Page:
SONS OF ALPHA CENTAURI - Continuum
No one has probably ever accused British band Sons Of Alpha Centauri to be overly industrious. Since their foundation in 2001, they apparently performed live less than two dozen times, and the self-titled debut album also only came out in 2007. The next longplayer Continuum took another eleven years, and once you strip it of the three interludes, we are left with only five regular tracks that hardly make it over half an hour of music. Maybe the band decided to offer less music this time, because the debut had been criticised for being at over an hour just too long.
Sons Of Alpha Centauri are an instrumental rock band. More often than not, such bands play some kind of post rock, although in the case of SOAC, it should be noted that they can be considered an instrumental stoner rock band. Thatís a genre I would have found inconceivable some years ago, but lately have come across a few that tried their hand at it. In my opinion, instrumental music can only work in two cases. Either the musicians are crazy good at their instruments and drown the listener in one progressive outburst after another, or the musicians are more of a team and try to build up atmospheres that mesmerise the audience. Itís clear that with SOAC, we are in the latter category.
The album begins with the nearly two-minute intro Into The Abyss, which nicely build up the space related atmosphere, followed by the first proper track Jupiter which is a pounding mid-tempo post stoner space rock track driven by a heavy guitar riff, with intermittent mellower parts. Solar Storm is the albumís most upbeat piece, coming consequently with a faster rhythm. Io has a prominent bass line which somehow lends the track a certain new wave feeling. The first half of the album ends with Surfacing For Air, which feels like the counterpart to the opening intro.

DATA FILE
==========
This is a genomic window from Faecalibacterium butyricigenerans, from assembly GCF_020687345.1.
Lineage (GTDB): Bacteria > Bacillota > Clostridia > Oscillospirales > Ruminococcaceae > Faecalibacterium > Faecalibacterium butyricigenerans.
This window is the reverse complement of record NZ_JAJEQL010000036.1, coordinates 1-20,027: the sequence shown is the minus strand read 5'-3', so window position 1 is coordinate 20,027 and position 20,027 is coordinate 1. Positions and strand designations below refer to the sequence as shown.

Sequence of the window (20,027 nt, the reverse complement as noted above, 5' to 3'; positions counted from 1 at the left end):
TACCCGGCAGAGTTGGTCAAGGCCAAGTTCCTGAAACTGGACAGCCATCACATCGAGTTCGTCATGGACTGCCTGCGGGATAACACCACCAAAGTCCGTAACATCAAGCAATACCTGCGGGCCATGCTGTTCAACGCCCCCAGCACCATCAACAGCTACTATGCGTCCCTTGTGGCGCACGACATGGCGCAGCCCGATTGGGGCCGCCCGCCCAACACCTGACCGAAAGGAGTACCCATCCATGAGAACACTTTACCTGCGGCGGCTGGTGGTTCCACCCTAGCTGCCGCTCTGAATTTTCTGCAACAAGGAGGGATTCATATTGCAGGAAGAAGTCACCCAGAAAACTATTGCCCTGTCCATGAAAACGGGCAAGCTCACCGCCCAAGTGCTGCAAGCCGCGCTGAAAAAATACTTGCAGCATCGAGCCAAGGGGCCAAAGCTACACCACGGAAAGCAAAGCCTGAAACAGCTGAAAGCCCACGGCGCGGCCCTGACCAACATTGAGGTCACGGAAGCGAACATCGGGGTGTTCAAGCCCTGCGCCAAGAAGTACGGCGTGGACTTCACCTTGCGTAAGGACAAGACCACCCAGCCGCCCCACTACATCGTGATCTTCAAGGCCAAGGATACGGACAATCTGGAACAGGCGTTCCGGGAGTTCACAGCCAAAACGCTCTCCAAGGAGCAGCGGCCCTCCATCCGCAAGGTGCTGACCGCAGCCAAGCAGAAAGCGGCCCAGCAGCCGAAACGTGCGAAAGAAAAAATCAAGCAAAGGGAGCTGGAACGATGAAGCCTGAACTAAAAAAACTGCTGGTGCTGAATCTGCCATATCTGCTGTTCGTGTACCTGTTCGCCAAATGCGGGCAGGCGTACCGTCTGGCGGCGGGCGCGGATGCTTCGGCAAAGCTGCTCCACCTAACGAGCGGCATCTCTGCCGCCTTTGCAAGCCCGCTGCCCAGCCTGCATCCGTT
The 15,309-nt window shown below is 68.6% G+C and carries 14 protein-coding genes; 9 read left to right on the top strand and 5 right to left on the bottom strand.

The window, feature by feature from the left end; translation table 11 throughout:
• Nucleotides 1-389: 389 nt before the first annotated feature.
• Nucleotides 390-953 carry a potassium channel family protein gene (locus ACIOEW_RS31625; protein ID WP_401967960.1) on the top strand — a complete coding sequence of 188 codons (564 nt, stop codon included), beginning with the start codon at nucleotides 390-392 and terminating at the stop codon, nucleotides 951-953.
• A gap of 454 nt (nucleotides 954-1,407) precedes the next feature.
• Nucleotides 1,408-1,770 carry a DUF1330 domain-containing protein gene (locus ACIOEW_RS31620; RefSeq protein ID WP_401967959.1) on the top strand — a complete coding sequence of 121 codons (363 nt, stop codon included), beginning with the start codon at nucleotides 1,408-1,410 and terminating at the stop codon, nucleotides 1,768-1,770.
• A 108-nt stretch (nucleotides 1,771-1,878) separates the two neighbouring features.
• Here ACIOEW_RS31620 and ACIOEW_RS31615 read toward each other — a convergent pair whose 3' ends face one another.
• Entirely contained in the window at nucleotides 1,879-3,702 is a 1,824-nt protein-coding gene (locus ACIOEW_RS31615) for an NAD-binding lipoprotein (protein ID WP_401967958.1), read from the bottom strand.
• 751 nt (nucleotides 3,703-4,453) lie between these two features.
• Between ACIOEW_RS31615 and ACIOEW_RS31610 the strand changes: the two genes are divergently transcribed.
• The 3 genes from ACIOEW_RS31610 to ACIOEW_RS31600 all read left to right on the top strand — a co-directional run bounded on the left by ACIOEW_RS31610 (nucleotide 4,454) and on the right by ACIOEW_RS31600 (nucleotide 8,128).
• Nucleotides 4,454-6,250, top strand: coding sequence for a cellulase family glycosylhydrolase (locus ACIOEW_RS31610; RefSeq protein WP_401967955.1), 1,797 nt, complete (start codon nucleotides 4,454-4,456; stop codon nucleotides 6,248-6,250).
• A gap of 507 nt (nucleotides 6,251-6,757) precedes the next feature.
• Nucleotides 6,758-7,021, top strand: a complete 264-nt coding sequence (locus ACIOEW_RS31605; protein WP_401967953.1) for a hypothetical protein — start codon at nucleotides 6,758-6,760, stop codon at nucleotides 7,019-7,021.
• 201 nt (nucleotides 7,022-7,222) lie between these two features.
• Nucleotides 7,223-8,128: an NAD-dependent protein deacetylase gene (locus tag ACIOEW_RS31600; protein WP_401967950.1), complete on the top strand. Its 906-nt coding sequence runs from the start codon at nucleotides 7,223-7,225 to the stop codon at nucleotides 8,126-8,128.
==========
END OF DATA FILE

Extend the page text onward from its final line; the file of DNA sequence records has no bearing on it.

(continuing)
The second part of Continuum contains two longer tracks separated by yet another interlude. Interstellar is nearly seven minutes long and takes its time to build up momentum. I guess thatís where the post rock influence comes in. Orbiting Jupiter is a nearly three-minute-long piano piece, played nicely enough but ultimately feeling more like padding the album to an acceptable length. The concluding Return Voyage is the albumís magnum opus at nearly eleven minutes, and shows the band also from its most varied side.
Continuum has a lot of good aspects: the songwriting is more varied than I would have expected, and I also rather like the outer space theme. But there are unfortunately some things that could have been better. As I mentioned earlier, there is just too little new material after an eleven year break, and I also could have done with a different production. The band is proud that Aaron Harris of post metal legends Isis has recorded the album, but to my ears, the sound could have been more together. The guitar could have done with a little more oomph, the drums are a bit timid in the background, and the synths might also have tried for a more in your face sound. Continuum is an album that feels nice listening to in the background, and it might even work for a soundtrack of a space exploration TV show. Nevertheless, those who like stoner rock, donít mind a certain space rock dosage and a lack of vocals, should not be deterred and lend their ears to Sons Of Alpha Centauri.